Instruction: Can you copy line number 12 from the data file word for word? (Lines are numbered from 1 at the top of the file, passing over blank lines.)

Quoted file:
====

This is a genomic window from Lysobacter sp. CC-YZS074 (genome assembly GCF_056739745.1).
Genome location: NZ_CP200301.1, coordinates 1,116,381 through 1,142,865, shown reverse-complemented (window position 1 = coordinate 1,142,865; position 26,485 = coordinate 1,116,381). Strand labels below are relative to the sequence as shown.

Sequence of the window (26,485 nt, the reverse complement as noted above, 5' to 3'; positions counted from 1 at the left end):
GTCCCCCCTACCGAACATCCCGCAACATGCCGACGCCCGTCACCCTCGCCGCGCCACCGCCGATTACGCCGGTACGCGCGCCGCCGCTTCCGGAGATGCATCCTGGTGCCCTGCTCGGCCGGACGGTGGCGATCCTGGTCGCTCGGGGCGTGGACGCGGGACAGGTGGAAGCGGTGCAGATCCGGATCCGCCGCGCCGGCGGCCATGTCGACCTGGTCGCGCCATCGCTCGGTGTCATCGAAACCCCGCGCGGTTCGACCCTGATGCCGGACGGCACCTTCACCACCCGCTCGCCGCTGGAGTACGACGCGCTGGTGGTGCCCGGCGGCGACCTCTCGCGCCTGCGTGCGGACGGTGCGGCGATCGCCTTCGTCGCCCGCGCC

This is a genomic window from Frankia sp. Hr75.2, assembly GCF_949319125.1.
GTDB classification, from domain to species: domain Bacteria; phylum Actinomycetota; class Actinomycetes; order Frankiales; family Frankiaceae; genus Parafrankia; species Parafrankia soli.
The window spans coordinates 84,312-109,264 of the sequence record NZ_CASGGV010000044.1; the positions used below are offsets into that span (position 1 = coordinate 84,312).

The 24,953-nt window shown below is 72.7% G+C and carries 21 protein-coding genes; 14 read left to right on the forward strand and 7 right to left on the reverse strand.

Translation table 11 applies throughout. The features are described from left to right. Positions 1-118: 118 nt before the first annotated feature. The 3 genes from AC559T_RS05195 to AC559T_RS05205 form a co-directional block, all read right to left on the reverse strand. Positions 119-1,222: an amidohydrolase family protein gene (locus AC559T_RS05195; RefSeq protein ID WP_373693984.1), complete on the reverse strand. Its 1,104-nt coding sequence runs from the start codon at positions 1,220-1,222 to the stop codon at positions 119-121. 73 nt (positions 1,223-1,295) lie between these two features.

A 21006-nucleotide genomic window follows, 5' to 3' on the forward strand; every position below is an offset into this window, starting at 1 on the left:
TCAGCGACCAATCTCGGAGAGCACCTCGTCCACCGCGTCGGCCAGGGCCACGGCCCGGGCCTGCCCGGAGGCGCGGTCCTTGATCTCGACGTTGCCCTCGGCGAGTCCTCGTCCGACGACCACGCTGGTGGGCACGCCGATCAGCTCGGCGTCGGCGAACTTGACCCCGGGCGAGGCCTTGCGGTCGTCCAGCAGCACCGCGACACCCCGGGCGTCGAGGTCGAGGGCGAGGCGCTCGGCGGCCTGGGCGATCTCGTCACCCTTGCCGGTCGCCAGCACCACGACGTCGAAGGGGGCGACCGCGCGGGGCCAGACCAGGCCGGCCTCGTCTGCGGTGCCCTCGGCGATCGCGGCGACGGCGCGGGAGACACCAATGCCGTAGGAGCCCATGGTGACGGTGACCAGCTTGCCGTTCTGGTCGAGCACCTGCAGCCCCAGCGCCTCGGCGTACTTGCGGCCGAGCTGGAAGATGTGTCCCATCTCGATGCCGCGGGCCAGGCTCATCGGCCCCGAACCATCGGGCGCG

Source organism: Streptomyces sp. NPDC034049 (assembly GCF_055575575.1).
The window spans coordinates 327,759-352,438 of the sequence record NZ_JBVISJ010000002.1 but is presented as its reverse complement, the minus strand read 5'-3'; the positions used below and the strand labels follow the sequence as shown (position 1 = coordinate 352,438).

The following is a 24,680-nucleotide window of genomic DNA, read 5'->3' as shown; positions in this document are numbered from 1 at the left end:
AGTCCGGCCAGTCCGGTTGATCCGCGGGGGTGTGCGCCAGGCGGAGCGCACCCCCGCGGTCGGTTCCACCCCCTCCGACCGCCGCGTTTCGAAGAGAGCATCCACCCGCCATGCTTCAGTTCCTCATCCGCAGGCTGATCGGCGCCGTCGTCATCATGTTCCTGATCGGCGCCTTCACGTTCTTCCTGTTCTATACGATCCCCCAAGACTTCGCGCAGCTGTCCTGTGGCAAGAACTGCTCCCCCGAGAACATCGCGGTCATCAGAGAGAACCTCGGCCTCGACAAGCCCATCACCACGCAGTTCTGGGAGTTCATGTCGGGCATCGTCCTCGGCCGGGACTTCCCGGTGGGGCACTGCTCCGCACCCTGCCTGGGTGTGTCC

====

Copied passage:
Source organism: Streptomyces sp. NPDC034049 (assembly GCF_055575575.1).